NG: Has there been any risk with your identity since you’ve been supporting GamerGate?

There has been some. Only a couple of colleagues of mine know that I am ‘Xbro’, and everyone else in our studios is pretty much guessing. There have been people contacting various HR/PR outlets belonging to MS/Xbox in order to ‘man-hunt’ me, but their e-mails eventually end up with copy-pasted responses. No one will allocate resources or time to find a person that just expresses his/her honest opinions about something without breaking any NDAs or contractual agreements.

NG: Is GamerGate affecting Xbox internally – causing changing of ethics policies or something similar?

Absolutely not. Games and products are still made for our audience, and there is nothing that is going to change that. Money and gamers talk the loudest, so when I said that certain people on the anti-gg side have absolutely no influence on the actual game dev industry, I meant it.

Are people complaining en-masse about a product we released, causing low sales and billions lost in potential revenue? No problem, people are held to account for it, fresh ideas are brought in, and we start working on re-aligning ourselves with our main audience.

Does certain kind of games bring increased revenue to a publisher? Then they will certainly release more games like those in the future. This, like every other industry out there (especially an entertainment one), is driven by sales and profit. And you only get profit if your target audience is gamers, not a group of easily offendable people that don’t even play said games.

NG: So let’s get into the real meat of the discussion. How do you feel about IGDA founder Earnest W. Adams essentially threatening pro-GamerGate supports? Do you think his tweets are valid? Coming from this – how easy or difficult is it to get into the AAA game development scene?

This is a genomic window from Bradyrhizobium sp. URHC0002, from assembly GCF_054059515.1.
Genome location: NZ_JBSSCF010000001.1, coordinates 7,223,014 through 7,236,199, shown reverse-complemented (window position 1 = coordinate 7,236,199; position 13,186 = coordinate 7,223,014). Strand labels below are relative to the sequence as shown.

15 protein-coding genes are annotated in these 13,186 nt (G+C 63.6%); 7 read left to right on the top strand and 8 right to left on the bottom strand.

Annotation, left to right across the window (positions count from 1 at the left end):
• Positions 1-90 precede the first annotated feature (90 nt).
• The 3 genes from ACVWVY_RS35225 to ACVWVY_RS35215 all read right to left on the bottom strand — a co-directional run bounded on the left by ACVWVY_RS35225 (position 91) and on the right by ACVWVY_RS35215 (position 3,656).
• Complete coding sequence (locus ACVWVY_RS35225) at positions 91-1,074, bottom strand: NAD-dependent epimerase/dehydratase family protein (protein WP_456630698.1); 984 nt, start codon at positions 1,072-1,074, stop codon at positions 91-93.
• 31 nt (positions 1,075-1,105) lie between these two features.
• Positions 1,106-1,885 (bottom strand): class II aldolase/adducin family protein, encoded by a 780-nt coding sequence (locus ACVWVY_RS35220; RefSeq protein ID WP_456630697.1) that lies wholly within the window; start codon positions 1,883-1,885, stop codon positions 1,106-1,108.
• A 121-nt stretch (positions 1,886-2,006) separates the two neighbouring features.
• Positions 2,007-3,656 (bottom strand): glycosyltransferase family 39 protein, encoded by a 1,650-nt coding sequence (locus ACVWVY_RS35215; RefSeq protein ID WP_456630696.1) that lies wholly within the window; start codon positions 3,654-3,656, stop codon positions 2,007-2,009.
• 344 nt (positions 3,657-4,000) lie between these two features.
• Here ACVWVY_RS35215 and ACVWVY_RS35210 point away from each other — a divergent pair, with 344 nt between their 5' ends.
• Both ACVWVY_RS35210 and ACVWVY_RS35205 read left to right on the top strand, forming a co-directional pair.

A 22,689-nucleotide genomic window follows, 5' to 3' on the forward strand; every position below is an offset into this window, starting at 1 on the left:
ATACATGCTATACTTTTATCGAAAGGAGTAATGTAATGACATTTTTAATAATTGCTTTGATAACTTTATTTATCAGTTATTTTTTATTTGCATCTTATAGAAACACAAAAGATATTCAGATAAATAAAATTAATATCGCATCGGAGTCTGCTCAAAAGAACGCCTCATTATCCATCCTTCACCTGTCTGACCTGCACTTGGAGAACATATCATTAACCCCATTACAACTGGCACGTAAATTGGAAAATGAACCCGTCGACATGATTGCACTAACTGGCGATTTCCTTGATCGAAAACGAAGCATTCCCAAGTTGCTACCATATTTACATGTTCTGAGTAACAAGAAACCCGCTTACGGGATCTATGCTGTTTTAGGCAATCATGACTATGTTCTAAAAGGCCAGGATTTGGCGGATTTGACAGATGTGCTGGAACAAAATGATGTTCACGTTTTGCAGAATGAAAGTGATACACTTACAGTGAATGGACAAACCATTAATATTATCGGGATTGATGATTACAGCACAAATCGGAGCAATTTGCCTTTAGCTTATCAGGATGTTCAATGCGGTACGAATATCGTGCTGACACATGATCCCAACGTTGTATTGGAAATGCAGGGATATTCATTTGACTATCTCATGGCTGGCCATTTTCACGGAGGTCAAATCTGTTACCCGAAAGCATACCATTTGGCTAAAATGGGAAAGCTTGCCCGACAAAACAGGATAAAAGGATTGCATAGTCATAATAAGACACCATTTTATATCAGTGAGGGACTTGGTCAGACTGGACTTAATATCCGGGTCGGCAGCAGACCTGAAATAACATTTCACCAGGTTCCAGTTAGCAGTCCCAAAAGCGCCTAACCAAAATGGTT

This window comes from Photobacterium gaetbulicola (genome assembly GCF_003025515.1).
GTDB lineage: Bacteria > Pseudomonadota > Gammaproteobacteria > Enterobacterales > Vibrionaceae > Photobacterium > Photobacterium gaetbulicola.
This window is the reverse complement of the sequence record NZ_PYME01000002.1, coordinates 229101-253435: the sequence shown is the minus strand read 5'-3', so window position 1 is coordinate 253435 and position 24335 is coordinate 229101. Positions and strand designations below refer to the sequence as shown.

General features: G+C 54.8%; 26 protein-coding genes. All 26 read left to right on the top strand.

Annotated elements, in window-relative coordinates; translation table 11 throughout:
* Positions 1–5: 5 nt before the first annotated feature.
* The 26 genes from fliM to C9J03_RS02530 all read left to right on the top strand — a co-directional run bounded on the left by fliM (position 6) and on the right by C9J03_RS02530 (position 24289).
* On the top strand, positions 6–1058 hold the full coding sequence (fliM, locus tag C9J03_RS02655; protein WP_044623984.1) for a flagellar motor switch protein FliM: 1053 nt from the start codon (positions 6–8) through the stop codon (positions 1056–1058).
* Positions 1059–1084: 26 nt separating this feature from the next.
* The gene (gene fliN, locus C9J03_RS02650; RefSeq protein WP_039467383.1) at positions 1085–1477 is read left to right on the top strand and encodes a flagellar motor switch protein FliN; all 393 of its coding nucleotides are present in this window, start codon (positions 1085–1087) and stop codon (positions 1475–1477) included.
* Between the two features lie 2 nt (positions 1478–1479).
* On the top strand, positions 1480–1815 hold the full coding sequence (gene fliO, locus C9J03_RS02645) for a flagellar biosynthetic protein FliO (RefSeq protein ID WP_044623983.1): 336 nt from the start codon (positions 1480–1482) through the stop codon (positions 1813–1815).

Yes, I believe that the stance devs have on GamerGate threaten their careers. And here I will make a very bold statement: people like RogueStar, Phil Fish, Brianna Wu, Zoe Quinn and other will most certainly never going to find work in the AAA game industry.

Why? Because they are too toxic, and a hot potato that no hiring department will want to bring into their respective companies. When it comes to hiring in the AAA industry, most companies require you to go through a number of steps.

I’m talking about this from my experience in 3 different companies that developed games or software for game platforms. Initially, applicants are sieved by recruitment companies or by the hiring departments/HR people of the company they want to be a part of. Usually that means a telephone interview with a non-tech HR rep, online tests, assessment centers etc. After that, you have the actual interview that usually takes places with people you are going to work with (project leads, senior devs, studio leads (last one happens quite rarely, and is more common in smaller companies/studios)).